Amid all the unanswered questions surrounding Kobe Bryant’s health or even if he will play in tonight’s game against the Miami Heat at Staples Center, the Lakers seem intent on one thing.
The Lakers currently have not discussed yet the possibility of sitting Bryant for the rest of the 2014-15 season.
“This is going to be game-by-game and will be that way until the end of the season,” Lakers coach Byron Scott said after Tuesday’s morning shootaround at the Lakers’ practice facility in El Segundo. “If we ever decide to shut it down for the rest of the season, we haven’t gotten near that point at this particular point of time. We continue to go day-by-day.
Bryant attended the Lakers’ morning shootaround, but spent all of that time receiving treatment. Bryant did not speak to reporters, but Scott reported that Bryant said “he feels fine.” At least fine enough that Scott said he would play Scott if the Lakers were hosting a matinee game. But with the Lakers tipping off at 7:30 p.m., Scott still labeled Bryant’s playing status as a “game-time decision.”
“He’s a little more energized,” Scott said. “That’s going by what I see and what I hear and when I talk to him.
Bryant has sat the past two games and has missed three of the last four contests. Scott stressed that the 36-year-old Bryant does not feel any soreness in his left Achilles tendon and left knee, two injuries that sidelined him last season for all but six games. Instead, Scott said Bryant has “general body soreness.”
Bryant averaged 24.6 points on a career-low 37.2-percent clip in 35.4 minutes through the Lakers’ first 27 games. But after going through a five-game stretch averaging 20.6 points on a 29.2-percent clip, Bryant sat three consecutive games in late December. Before his recent absence, Bryant became a facilitator and averaged 17 points on 40.9-percent shooting and eight assists in 31.4 minutes. Scott also plans to limit Bryant’s minutes to under 32 and will rest him on at least game of the Lakers’ eight remaining back-to-back sets.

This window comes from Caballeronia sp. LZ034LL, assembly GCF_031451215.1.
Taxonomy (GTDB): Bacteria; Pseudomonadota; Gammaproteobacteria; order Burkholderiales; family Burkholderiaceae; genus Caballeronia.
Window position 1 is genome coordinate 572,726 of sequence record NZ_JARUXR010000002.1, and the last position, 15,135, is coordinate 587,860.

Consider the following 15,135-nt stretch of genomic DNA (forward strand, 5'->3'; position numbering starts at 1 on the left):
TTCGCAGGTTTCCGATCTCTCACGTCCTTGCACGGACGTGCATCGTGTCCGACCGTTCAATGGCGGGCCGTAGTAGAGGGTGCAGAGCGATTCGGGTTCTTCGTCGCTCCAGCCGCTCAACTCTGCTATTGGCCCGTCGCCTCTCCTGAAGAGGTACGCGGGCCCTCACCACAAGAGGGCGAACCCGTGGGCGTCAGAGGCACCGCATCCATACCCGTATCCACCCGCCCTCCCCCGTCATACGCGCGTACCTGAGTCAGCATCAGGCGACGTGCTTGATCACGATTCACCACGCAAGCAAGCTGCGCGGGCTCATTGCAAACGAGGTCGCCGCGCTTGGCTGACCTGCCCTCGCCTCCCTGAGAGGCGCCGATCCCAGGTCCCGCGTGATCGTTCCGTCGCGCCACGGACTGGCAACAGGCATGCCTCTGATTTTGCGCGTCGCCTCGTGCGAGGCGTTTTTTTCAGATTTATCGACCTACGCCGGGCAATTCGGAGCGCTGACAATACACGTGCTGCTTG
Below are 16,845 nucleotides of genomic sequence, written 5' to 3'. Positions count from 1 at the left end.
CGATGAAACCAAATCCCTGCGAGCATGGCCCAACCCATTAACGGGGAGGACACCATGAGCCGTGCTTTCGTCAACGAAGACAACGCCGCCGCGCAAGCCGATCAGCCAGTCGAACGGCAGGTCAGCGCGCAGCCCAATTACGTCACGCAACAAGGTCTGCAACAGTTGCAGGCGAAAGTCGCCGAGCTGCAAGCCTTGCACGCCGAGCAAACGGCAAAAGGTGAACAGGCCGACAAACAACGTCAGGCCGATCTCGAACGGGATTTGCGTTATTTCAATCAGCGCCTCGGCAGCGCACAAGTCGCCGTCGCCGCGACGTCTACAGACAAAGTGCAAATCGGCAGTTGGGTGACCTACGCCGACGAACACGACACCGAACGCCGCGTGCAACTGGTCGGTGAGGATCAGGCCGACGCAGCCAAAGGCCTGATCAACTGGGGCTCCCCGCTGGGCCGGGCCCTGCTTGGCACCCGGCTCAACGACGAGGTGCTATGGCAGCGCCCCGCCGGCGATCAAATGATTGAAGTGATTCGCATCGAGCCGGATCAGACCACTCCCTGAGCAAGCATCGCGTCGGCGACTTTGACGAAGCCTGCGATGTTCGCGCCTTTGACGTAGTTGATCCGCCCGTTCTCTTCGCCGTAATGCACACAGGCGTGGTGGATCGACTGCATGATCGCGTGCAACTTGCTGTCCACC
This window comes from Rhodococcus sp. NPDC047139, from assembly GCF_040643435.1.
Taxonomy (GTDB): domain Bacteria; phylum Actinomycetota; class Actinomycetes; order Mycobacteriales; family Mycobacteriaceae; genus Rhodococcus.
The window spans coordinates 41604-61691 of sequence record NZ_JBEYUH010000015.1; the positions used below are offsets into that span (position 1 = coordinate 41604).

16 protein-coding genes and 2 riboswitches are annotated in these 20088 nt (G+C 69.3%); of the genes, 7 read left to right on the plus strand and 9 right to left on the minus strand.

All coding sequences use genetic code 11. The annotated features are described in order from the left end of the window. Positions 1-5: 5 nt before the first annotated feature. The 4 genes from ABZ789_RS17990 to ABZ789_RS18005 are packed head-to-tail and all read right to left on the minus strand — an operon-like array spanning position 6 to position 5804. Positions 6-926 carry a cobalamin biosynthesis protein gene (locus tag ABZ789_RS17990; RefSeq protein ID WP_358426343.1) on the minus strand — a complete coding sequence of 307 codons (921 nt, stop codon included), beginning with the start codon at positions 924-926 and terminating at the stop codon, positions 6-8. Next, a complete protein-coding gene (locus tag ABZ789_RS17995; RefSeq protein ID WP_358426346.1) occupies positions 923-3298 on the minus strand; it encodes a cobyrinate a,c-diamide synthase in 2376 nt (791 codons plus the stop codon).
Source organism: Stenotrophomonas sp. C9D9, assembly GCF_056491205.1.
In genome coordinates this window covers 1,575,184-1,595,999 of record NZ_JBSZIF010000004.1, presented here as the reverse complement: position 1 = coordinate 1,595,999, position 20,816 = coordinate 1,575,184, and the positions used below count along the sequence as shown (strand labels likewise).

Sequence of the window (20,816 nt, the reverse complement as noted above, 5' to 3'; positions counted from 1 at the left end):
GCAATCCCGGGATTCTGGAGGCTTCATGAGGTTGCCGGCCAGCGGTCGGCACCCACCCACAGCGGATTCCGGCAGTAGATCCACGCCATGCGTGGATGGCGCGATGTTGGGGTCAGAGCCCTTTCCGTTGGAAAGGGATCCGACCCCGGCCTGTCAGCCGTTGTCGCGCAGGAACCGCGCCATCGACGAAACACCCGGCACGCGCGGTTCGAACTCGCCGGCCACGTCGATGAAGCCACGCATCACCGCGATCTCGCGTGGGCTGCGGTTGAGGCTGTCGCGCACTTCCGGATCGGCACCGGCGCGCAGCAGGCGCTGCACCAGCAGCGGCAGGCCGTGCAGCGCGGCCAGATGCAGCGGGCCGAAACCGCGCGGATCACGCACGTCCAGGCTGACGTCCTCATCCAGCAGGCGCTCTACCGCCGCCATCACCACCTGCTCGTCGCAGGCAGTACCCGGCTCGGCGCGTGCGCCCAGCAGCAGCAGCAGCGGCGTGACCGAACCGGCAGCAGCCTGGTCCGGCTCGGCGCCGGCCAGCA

All of which has sparked Scott and Bryant to have continuous dialogue with each other as well as Lakers head athletic trainer and general manager Mitch Kupchak. Scott reported that Kupchak has kept Lakers president Jeanie Buss and vice president of player personnel Jim Buss on how they will handle Bryant moving forward.
“It’s been good. Most of it has been trying to preserve him as much as possible,” Scott said. “That’s the biggest thing to be honest with you to make sure he gets through this season healthy and get ready for the next season as well. What we want to do with one year remaining on his contract is make sure he can play as much as possible that year. The more minutes I play him is the worst thing to do.”
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